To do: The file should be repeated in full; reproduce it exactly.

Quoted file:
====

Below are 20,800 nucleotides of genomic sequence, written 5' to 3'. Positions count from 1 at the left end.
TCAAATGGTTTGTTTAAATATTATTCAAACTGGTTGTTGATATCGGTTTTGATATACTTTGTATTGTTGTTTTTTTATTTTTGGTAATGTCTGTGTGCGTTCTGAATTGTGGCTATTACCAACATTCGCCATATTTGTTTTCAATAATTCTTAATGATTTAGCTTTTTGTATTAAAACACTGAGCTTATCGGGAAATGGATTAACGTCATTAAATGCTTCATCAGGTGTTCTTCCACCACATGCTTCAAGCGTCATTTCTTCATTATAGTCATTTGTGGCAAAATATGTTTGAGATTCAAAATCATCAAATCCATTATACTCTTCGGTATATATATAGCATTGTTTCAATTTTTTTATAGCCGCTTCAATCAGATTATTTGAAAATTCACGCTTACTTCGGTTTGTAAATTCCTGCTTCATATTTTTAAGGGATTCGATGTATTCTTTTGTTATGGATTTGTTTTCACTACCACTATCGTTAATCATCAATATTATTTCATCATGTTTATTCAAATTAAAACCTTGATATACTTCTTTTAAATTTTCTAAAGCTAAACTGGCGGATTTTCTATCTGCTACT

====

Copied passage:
Below are 20,800 nucleotides of genomic sequence, written 5' to 3'. Positions count from 1 at the left end.
TCAAATGGTTTGTTTAAATATTATTCAAACTGGTTGTTGATATCGGTTTTGATATACTTTGTATTGTTGTTTTTTTATTTTTGGTAATGTCTGTGTGCGTTCTGAATTGTGGCTATTACCAACATTCGCCATATTTGTTTTCAATAATTCTTAATGATTTAGCTTTTTGTATTAAAACACTGAGCTTATCGGGAAATGGATTAACGTCATTAAATGCTTCATCAGGTGTTCTTCCACCACATGCTTCAAGCGTCATTTCTTCATTATAGTCATTTGTGGCAAAATATGTTTGAGATTCAAAATCATCAAATCCATTATACTCTTCGGTATATATATAGCATTGTTTCAATTTTTTTATAGCCGCTTCAATCAGATTATTTGAAAATTCACGCTTACTTCGGTTTGTAAATTCCTGCTTCATATTTTTAAGGGATTCGATGTATTCTTTTGTTATGGATTTGTTTTCACTACCACTATCGTTAATCATCAATATTATTTCATCATGTTTATTCAAATTAAAACCTTGATATACTTCTTTTAAATTTTCTAAAGCTAAACTGGCGGATTTTCTATCTGCTACT